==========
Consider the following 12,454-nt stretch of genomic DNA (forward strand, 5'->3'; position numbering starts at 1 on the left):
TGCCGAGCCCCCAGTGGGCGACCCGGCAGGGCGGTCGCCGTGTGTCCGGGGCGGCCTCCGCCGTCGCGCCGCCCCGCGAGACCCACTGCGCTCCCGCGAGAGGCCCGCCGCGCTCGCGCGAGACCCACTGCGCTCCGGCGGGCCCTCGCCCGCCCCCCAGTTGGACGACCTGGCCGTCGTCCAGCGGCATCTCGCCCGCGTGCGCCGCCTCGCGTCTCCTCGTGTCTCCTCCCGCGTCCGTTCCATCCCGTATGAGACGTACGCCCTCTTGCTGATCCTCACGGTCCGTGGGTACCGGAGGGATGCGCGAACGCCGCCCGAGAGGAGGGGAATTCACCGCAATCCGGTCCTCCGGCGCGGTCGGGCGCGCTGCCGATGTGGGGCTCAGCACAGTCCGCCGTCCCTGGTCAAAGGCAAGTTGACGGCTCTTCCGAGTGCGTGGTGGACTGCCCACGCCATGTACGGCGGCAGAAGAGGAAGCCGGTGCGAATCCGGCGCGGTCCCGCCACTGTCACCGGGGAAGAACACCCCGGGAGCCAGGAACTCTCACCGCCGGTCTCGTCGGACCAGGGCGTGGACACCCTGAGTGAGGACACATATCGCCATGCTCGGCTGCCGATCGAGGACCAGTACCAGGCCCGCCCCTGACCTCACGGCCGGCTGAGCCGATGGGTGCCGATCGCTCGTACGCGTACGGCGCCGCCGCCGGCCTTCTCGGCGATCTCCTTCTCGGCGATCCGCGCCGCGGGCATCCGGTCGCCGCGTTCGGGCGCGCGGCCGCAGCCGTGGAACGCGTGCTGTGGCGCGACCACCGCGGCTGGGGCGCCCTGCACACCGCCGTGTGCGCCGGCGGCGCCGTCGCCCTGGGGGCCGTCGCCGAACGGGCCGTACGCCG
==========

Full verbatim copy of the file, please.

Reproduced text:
Consider the following 12,454-nt stretch of genomic DNA (forward strand, 5'->3'; position numbering starts at 1 on the left):
TGCCGAGCCCCCAGTGGGCGACCCGGCAGGGCGGTCGCCGTGTGTCCGGGGCGGCCTCCGCCGTCGCGCCGCCCCGCGAGACCCACTGCGCTCCCGCGAGAGGCCCGCCGCGCTCGCGCGAGACCCACTGCGCTCCGGCGGGCCCTCGCCCGCCCCCCAGTTGGACGACCTGGCCGTCGTCCAGCGGCATCTCGCCCGCGTGCGCCGCCTCGCGTCTCCTCGTGTCTCCTCCCGCGTCCGTTCCATCCCGTATGAGACGTACGCCCTCTTGCTGATCCTCACGGTCCGTGGGTACCGGAGGGATGCGCGAACGCCGCCCGAGAGGAGGGGAATTCACCGCAATCCGGTCCTCCGGCGCGGTCGGGCGCGCTGCCGATGTGGGGCTCAGCACAGTCCGCCGTCCCTGGTCAAAGGCAAGTTGACGGCTCTTCCGAGTGCGTGGTGGACTGCCCACGCCATGTACGGCGGCAGAAGAGGAAGCCGGTGCGAATCCGGCGCGGTCCCGCCACTGTCACCGGGGAAGAACACCCCGGGAGCCAGGAACTCTCACCGCCGGTCTCGTCGGACCAGGGCGTGGACACCCTGAGTGAGGACACATATCGCCATGCTCGGCTGCCGATCGAGGACCAGTACCAGGCCCGCCCCTGACCTCACGGCCGGCTGAGCCGATGGGTGCCGATCGCTCGTACGCGTACGGCGCCGCCGCCGGCCTTCTCGGCGATCTCCTTCTCGGCGATCCGCGCCGCGGGCATCCGGTCGCCGCGTTCGGGCGCGCGGCCGCAGCCGTGGAACGCGTGCTGTGGCGCGACCACCGCGGCTGGGGCGCCCTGCACACCGCCGTGTGCGCCGGCGGCGCCGTCGCCCTGGGGGCCGTCGCCGAACGGGCCGTACGCCG